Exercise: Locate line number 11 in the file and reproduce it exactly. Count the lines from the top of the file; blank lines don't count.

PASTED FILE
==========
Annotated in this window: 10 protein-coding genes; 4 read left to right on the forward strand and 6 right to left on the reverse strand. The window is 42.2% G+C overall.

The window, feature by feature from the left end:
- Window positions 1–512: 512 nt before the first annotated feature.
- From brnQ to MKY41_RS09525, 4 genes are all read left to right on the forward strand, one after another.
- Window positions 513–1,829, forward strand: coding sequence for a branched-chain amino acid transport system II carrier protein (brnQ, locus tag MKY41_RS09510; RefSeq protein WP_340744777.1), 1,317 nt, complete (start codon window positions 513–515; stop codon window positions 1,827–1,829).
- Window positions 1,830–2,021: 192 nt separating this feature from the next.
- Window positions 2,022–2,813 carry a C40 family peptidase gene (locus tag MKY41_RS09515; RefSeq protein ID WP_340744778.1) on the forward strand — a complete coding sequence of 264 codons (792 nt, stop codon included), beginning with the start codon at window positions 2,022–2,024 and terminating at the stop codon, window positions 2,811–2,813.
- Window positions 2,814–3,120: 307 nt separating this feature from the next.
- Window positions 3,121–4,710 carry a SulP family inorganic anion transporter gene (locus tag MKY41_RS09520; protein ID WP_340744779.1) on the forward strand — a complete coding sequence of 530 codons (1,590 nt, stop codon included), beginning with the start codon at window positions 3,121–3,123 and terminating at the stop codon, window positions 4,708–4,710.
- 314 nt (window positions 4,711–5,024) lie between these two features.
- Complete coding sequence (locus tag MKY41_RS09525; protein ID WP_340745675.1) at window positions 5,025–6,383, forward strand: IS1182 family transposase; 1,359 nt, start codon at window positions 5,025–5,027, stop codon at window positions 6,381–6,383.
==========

- Complete coding sequence (locus tag MKY41_RS09525; protein ID WP_340745675.1) at window positions 5,025–6,383, forward strand: IS1182 family transposase; 1,359 nt, start codon at window positions 5,025–5,027, stop codon at window positions 6,381–6,383.